That’s one example. There are six steps in the book about how to do Christian innovation, and she’s tied to the last step, which we name “Do it,” when you’re actually implementing your solution. That’s the very last step. She has gone through all the steps, and she is doing the work for the benefit of a particular community.

Bottles of lotion from Kit Evans-Ford's business, Argrow's House of Healing and Hope. Photo courtesy of Argrow's House

Or another example might be LivFul, which was co-founded by Hogan Bassey, who is a Nigerian-born man who was experimenting with a solution to a problem that his particular community faced, which was malaria.

He had been infected with malaria four or more times by the time he was 10 years old, and so he started testing out an insect repellent that soon became the seed for LivFul, which initially offered this award-winning insect repellent to heal his community and also provide them with an opportunity to have access to it, because repellents were [not readily accessible] to them at the time.

He provided easy access to this insect repellent so that he could save lives and hopefully help people flourish. LivFul offers a lot more now, but that’s just a little highlight.

F&L: What do you hope readers would learn from the book?

KRD: We hope that through this book people are able to have concrete steps they can take and practices they can engage in to help them identify their next most faithful step in exploring innovation.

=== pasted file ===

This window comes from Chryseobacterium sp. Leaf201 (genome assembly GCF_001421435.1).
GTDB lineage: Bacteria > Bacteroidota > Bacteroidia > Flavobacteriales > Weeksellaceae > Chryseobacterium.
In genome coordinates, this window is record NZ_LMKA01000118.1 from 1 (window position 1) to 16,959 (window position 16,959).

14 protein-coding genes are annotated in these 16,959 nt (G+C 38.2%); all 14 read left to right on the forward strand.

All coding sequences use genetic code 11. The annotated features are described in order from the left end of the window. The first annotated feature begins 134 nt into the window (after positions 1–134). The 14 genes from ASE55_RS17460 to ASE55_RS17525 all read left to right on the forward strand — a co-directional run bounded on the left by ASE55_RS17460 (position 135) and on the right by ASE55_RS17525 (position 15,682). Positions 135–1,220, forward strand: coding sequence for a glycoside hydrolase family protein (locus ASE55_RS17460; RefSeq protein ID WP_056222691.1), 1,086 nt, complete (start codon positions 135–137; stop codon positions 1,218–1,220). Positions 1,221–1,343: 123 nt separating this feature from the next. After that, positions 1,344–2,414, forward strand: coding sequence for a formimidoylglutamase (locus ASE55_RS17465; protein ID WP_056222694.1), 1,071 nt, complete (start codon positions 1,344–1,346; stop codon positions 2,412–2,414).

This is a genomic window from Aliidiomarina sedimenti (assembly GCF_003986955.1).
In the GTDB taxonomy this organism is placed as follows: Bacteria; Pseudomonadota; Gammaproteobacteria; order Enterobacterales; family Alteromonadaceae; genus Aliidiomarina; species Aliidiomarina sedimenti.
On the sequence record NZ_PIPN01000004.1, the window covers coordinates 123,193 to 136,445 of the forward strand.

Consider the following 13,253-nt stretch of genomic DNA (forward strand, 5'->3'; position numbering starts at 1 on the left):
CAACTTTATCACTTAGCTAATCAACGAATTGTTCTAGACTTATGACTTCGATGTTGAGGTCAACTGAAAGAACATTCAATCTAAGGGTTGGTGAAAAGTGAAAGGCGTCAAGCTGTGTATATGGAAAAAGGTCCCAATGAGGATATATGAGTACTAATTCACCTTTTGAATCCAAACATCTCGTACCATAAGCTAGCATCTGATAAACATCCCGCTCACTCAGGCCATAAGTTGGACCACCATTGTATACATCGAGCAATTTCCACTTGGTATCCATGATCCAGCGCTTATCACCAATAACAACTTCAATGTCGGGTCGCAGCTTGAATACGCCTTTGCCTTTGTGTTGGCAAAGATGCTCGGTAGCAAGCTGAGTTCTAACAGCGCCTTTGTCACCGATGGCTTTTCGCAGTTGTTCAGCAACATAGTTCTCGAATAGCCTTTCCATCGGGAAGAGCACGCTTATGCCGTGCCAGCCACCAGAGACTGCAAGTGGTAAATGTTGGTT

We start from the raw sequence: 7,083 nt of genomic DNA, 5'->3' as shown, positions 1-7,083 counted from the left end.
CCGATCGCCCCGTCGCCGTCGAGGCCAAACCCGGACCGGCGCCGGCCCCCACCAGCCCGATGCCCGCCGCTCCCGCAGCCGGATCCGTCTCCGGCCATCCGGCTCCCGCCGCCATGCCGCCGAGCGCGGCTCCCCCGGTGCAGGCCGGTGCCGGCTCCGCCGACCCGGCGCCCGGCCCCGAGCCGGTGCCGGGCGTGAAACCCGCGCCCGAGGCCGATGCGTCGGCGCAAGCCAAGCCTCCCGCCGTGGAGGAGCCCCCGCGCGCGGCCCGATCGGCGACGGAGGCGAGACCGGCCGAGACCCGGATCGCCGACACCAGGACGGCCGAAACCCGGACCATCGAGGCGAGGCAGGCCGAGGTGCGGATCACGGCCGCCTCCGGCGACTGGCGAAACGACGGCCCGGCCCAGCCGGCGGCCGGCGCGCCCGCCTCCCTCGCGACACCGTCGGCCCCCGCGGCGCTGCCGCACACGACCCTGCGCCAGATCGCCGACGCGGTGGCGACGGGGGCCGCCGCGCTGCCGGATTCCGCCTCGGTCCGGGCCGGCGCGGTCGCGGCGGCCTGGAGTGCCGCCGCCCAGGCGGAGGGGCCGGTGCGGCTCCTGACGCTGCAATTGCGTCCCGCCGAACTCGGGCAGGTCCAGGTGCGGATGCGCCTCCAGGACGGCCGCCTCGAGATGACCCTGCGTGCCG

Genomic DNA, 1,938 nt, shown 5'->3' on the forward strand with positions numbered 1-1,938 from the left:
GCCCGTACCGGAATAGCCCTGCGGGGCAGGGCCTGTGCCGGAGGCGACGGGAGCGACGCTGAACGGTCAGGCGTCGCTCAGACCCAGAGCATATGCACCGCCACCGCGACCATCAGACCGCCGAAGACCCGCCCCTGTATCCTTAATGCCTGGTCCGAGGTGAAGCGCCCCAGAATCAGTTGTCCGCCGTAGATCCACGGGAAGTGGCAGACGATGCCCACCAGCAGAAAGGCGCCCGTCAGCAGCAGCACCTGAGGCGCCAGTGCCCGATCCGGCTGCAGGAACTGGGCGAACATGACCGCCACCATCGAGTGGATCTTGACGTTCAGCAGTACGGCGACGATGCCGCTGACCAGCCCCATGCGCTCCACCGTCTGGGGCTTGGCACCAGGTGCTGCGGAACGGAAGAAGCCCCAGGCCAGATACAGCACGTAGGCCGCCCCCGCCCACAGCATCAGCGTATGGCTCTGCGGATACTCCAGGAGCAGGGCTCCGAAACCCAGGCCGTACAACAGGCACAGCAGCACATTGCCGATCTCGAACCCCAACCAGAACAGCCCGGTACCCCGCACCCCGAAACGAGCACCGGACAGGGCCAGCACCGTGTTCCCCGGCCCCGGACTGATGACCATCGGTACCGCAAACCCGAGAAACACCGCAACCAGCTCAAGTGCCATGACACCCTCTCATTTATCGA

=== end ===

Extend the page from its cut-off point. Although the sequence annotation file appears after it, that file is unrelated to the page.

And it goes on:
We want them to understand what Christian innovation truly is, and what we are advocating for, which again, like I’ve already said, is rooted in Jesus’ teachings, addressing those who are disenfranchised, undervalued, vulnerable in our families, in our communities and in our society.

That is very important, and we hope that the book serves as a blueprint for innovators, for people who may be innovators, people who are leaders, educators, and for communities, to create a more just world by developing solutions to stubborn social problems.

This book is really for people who are innovators — innovators who are within the church context or other forms of faith communities, people who are drawn toward social entrepreneurship and driven by their faith to make a positive impact on communities.

This book is for educators who are teaching the innovators who will come into our communities. This book is for communities in and of itself. We want people to be clear about the ways that they can faithfully do innovation that meets the needs and provides healing and opportunities for flourishing and empowers everyday people.

F&L: How should a reader use the six steps that you outline in the book to identify Christian innovation?

KRD: In every chapter, it begins with an overview of that particular step. I think someone who is already working on some type of innovative ministry or has an entrepreneurial venture that they’re trying to develop would get clear about whether that’s the step they’re at and the one they should focus on.